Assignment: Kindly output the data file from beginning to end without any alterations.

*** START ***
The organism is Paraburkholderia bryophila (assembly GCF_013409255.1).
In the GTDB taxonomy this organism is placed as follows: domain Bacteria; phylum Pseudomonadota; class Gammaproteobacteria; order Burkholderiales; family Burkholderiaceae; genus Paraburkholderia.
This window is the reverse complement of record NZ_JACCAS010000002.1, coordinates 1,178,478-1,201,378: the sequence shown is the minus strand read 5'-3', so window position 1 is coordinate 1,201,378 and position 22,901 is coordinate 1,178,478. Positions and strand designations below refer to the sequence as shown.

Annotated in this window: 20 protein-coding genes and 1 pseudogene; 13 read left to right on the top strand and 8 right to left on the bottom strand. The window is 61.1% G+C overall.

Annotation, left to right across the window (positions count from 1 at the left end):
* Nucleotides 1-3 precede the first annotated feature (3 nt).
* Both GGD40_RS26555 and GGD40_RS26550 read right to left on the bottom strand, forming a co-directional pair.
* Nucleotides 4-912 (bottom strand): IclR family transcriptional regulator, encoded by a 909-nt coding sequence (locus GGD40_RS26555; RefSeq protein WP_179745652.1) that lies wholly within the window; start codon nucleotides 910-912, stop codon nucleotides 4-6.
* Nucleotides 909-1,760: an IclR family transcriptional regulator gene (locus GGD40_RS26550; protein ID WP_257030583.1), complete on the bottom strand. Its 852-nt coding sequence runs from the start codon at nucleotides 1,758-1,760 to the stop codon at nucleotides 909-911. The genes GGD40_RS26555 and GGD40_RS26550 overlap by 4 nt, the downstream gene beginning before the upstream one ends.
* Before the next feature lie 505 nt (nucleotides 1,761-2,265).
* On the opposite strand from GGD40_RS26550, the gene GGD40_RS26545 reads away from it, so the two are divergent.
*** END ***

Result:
The organism is Paraburkholderia bryophila (assembly GCF_013409255.1).
In the GTDB taxonomy this organism is placed as follows: domain Bacteria; phylum Pseudomonadota; class Gammaproteobacteria; order Burkholderiales; family Burkholderiaceae; genus Paraburkholderia.
This window is the reverse complement of record NZ_JACCAS010000002.1, coordinates 1,178,478-1,201,378: the sequence shown is the minus strand read 5'-3', so window position 1 is coordinate 1,201,378 and position 22,901 is coordinate 1,178,478. Positions and strand designations below refer to the sequence as shown.

Annotated in this window: 20 protein-coding genes and 1 pseudogene; 13 read left to right on the top strand and 8 right to left on the bottom strand. The window is 61.1% G+C overall.

Annotation, left to right across the window (positions count from 1 at the left end):
* Nucleotides 1-3 precede the first annotated feature (3 nt).
* Both GGD40_RS26555 and GGD40_RS26550 read right to left on the bottom strand, forming a co-directional pair.
* Nucleotides 4-912 (bottom strand): IclR family transcriptional regulator, encoded by a 909-nt coding sequence (locus GGD40_RS26555; RefSeq protein WP_179745652.1) that lies wholly within the window; start codon nucleotides 910-912, stop codon nucleotides 4-6.
* Nucleotides 909-1,760: an IclR family transcriptional regulator gene (locus GGD40_RS26550; protein ID WP_257030583.1), complete on the bottom strand. Its 852-nt coding sequence runs from the start codon at nucleotides 1,758-1,760 to the stop codon at nucleotides 909-911. The genes GGD40_RS26555 and GGD40_RS26550 overlap by 4 nt, the downstream gene beginning before the upstream one ends.
* Before the next feature lie 505 nt (nucleotides 1,761-2,265).
* On the opposite strand from GGD40_RS26550, the gene GGD40_RS26545 reads away from it, so the two are divergent.